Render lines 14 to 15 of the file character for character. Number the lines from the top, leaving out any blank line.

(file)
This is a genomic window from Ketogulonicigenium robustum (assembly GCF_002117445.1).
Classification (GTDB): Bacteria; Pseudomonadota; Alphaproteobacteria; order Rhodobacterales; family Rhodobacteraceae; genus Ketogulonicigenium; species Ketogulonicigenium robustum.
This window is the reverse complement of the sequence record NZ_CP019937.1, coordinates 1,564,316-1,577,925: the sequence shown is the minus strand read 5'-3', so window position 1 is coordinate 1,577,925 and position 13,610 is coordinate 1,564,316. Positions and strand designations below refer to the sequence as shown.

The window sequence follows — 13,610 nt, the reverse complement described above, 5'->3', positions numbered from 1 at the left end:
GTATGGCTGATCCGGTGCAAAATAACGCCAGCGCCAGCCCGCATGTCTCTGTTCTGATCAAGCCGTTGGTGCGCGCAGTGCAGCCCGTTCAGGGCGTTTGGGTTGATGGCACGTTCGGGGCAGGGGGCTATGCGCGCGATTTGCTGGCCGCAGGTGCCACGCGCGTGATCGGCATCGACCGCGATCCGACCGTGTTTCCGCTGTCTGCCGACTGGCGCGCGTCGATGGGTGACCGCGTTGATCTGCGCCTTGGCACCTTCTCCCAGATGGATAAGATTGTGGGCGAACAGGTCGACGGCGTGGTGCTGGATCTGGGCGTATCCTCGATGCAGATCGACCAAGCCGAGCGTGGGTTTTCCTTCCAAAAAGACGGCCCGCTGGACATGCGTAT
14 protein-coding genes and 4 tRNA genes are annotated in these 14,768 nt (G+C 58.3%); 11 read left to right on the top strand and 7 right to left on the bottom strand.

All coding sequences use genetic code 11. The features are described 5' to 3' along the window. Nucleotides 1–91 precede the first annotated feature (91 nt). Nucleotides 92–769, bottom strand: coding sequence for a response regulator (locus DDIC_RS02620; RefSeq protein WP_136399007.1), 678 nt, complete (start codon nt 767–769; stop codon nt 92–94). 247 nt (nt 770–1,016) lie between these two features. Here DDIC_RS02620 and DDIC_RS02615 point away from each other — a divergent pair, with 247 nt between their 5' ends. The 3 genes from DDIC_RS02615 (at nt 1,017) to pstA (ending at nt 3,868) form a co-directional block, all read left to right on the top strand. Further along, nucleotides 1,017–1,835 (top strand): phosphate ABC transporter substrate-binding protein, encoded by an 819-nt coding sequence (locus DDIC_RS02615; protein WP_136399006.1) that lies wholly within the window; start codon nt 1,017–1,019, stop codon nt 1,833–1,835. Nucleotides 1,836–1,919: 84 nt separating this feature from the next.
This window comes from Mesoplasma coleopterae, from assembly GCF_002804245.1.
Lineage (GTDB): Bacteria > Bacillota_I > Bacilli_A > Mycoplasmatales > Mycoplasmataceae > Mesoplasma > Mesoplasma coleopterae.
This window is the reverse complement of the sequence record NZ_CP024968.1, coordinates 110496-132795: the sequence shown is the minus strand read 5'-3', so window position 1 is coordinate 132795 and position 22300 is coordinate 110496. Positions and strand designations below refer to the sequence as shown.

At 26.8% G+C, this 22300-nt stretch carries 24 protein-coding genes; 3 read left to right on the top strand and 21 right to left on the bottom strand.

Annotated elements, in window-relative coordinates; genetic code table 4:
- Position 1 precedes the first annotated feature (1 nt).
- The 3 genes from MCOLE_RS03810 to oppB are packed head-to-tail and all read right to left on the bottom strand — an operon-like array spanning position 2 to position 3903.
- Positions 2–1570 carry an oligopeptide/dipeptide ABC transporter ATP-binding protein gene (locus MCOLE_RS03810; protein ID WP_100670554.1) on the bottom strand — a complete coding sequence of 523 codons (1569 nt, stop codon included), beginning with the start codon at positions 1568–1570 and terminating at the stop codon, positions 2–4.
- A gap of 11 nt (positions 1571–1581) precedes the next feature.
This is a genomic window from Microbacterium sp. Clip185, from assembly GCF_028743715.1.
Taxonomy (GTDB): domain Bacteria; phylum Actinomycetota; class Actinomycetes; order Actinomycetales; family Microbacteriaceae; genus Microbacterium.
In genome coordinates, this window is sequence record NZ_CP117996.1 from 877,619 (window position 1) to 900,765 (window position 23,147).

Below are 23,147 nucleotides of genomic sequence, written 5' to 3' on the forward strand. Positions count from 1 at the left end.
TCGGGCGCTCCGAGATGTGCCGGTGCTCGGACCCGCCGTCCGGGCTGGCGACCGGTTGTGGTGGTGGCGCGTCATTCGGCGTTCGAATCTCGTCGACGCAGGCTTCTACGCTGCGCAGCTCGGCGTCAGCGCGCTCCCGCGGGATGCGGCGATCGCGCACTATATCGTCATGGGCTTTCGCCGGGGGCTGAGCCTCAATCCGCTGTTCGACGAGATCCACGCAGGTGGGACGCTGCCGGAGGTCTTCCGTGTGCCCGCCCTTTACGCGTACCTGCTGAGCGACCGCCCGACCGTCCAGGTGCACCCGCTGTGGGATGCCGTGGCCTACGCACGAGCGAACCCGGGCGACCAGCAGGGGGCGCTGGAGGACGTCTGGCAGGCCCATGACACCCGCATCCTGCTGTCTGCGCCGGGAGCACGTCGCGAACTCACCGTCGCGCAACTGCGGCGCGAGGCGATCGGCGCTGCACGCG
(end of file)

- The 3 genes from MCOLE_RS03810 to oppB are packed head-to-tail and all read right to left on the bottom strand — an operon-like array spanning position 2 to position 3903.
- Positions 2–1570 carry an oligopeptide/dipeptide ABC transporter ATP-binding protein gene (locus MCOLE_RS03810; protein ID WP_100670554.1) on the bottom strand — a complete coding sequence of 523 codons (1569 nt, stop codon included), beginning with the start codon at positions 1568–1570 and terminating at the stop codon, positions 2–4.